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Posthumous portrait of the Persian poet Hafiz of Sheraz (cira 1325 - 1389), holding a Chinese blue and white porcelain wine flask. Deccan, circa 1770. (The reverse with text dated 1727.) Opaque watercolour with gold on wasli. 18.3 x 11.2cm
The inscription above reads: 'His Majesty Hafiz from Shiraz'.
On the reverse the poem reads:
To view the crescent moon of Eid, swift and abrupt,
That beauty stepped up to the roof and gazed to left and right.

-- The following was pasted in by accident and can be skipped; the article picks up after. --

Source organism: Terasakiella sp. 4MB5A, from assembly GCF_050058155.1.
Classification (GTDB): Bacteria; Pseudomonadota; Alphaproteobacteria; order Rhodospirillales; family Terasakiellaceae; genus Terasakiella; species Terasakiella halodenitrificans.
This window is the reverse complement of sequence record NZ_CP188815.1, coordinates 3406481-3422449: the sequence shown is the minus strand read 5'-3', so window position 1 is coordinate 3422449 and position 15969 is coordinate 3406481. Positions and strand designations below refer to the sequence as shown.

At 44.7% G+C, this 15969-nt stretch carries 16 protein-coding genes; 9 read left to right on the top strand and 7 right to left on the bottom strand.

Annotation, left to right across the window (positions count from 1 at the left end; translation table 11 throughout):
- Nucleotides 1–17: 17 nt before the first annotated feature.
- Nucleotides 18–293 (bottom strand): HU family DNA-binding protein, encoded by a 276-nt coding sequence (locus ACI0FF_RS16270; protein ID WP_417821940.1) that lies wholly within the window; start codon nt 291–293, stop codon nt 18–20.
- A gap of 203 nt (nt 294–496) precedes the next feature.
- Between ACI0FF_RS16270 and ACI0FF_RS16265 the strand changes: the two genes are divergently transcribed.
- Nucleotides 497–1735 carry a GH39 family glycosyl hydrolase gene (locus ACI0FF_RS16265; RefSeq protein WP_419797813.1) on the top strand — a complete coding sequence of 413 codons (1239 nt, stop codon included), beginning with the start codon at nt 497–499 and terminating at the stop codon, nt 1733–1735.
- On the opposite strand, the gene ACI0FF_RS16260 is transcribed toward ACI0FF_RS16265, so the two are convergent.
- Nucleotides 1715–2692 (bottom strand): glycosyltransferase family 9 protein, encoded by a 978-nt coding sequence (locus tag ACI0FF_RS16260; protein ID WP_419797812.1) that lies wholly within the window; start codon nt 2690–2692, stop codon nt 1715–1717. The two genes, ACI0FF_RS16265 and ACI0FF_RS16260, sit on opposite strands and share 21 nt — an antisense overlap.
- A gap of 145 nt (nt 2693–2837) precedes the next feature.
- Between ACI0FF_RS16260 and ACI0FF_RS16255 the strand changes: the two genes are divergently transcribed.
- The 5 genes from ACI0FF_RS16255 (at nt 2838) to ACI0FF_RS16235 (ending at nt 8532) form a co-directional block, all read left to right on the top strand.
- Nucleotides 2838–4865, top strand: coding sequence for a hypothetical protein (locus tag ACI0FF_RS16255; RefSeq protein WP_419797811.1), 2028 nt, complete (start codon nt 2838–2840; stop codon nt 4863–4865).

All the onlookers sang Hallelujah, uttering this thought:
Sun has risen here to look for Moon, this night!
The Sufi poetry of Hafiz achieved enduring popularity from the time it was written to today, not only in Persian speaking countries but also in the West by its many translations. This stems from the manner in which he changed the poetic form of the ghazal which had become popular through its recurring motifs of love and - note what he holds in the painting - wine (these being anologies of devotion to god and spiritual intoxication) but which he made less formal and more accessible by use of proverbs, colloquialisms and the vernacular. By doing so he removed this poetry from the preserve of the educated elite.
Ref: Deccan Hafiz 87-41011
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Above: gilt detail catching light
All images and text © Peter Blohm